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Four Poems

Alexandra Zelman-Doring

Farmwork at the Argive Border.

Electra marries a
farmer and moves
away after her
father is killed by
her mother.

Beginning to feed
On the mist of a stream.
Looking around for the wood and the wreathes

But the steam is no house, and the current
No fixture. Growing thin
As a tree under water,

That leaks its sap, and finds no rest
In the underways.
O it is dark in the morning where I pleat

In the wrinkle wood.
Come drain my unsorrow,
Lead me to that other tree, whose branches—

Let the vessel. Look away. Oil for the earth.
Brook no notice: My embroidered face, sprigged.

By an urn with ribs of glass.
By my orphaned ornaments
Faintly stored.

I grow like a view
Kept alive in a socket
Of lachrymal width.

Ravening through the underwood.
Soaking up the water meadow.
Wringing the wild dry of you

Husband, father, realm.




Chorus From: Tragodia

The chorus leader to Medea

Neck fled back, motionless
Helve; voice wrung thin
Surging with father
And fret, bitten wild
With wrong.

Through the half-
Cry, half-fulvid
Moan when you
Wake in an ear
That never heard
Song, and dusk bucks forth
And your thoughts yawn
And snap like dry wood

Remember through the violence
We are speaking.

Rear your hand back,
Cradle your wrath.
Lullaby to your breath.
Over and over I beg you
Come out of the house.
A leak in the air, shrill—
And the light-pale tears
Drown also my eyes.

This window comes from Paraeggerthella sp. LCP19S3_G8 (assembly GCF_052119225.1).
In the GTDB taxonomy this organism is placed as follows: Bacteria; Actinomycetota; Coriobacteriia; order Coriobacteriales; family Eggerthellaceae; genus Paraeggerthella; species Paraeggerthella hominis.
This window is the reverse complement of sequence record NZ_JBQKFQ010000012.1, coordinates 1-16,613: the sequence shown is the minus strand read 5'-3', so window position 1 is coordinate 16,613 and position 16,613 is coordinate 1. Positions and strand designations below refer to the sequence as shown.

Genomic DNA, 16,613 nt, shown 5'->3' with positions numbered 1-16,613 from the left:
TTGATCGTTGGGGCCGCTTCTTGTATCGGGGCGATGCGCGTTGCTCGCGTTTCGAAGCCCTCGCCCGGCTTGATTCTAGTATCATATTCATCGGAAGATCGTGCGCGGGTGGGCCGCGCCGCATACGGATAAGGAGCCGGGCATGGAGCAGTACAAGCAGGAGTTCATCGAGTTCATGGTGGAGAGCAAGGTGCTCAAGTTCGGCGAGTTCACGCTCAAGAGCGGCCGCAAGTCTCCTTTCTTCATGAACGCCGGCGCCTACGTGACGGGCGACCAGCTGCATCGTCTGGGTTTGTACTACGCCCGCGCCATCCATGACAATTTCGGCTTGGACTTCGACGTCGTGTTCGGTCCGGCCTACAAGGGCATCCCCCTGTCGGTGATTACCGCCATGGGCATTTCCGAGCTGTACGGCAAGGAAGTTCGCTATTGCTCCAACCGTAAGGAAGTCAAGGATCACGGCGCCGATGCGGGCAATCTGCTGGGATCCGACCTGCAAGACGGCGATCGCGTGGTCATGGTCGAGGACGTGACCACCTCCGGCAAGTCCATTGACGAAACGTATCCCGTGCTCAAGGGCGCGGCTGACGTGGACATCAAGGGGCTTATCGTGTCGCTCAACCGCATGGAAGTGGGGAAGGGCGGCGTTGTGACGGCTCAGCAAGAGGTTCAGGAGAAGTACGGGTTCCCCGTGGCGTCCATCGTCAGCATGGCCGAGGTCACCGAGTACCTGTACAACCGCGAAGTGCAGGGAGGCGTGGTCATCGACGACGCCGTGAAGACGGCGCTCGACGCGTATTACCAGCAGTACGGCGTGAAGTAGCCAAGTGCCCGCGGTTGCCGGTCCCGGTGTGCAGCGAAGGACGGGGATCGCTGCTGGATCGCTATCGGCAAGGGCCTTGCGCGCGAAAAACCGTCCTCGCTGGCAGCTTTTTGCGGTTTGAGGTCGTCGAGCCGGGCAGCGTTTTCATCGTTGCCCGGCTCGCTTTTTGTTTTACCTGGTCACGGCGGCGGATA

I say weaken, sleep, crack
Let it hurt you,
And blithe the wound.




Philocetetes Sonnets


We’re at our odds. The dark drapes along
Nailed in bronze and held to.
A brief blue knits between nests
Like a healing, then ties a loose ribbon
Of grief. A last hungry wick swallows up;
The sea at my door heaves a dimming
Cough. My moans— a pallet of wolves—
Drink tinges of dawn dry: new light
Crawls by with a fading limp.
You think I don’t know
You’ve been here? I know
You have. My sores spin a compass
Pointing open. We’re at our odds:
You sleep, while my heart’s in a fist


What is this for, exile I wound
About myself like a scarf, not burning
Or light on the skin, and why
Won’t I pull it tight, or take it off—
I, wool and extinct, toeing one foot
After my rough-skinned
Sleepless hunt, like a fragile bat.
I send you my bow, salt-sealed
Windows, stories of my house –
Try to visit, even bring unripe words,
I still live in a double-eared
Cave and dream I heal,


Time to drown the bow
Its ever-cresting limb,
My life’s taut strain.
I’ll lease my dwellings
Of crave-hollow night
Plangent bed-soaked leaves
Wooden mug, and rued kindlings.
Now that you have come,
Do not leave me
Raw and melding
Among the inlaid shadows of this
Echo-breasted wound, perched
Like a syllable about to spill
Into a small beyond




Autumn Letter

They’re painting the King’s Arms—
All day the same lank painter
Maundering at the wall,

Smiling at his molding, child-stained,
And graced to the task.
Leaves footfall dumb as pale paper

And lie down bright to dry.
Wended to the trees: five skies a day—
Amber, water, Mediterranean, then

Church-white, grey encrusted, thin,
Dark hull—the inside of a chestnut.
A wren lies doused in angular

Fury, gloriously bedded at the hands
Of two mother oak leaves, while
A muzzled greyhound whippet

Leads his owner like a vision
Through the parks, lonely
Direct, cumberless.

Autumn glares in gasps
Aureate—a sate beholder,
A metaphor in wither;

And I am yet to incarnate—
Just this, then, of telling.
The night we spent,

The monsoon-crested night, lucent,
Bold as your arms, bright bold enough
To bid a blind man see.




Alexandra Zelman-Doring is the 2008 first-prize winner of the Glascock Poetry Prize. Alexandra studied at Brown University, Saint Edmund Hall, Oxford, holds a Masters of Fine Arts from Columbia University’s Program in Poetry and now lives in New York.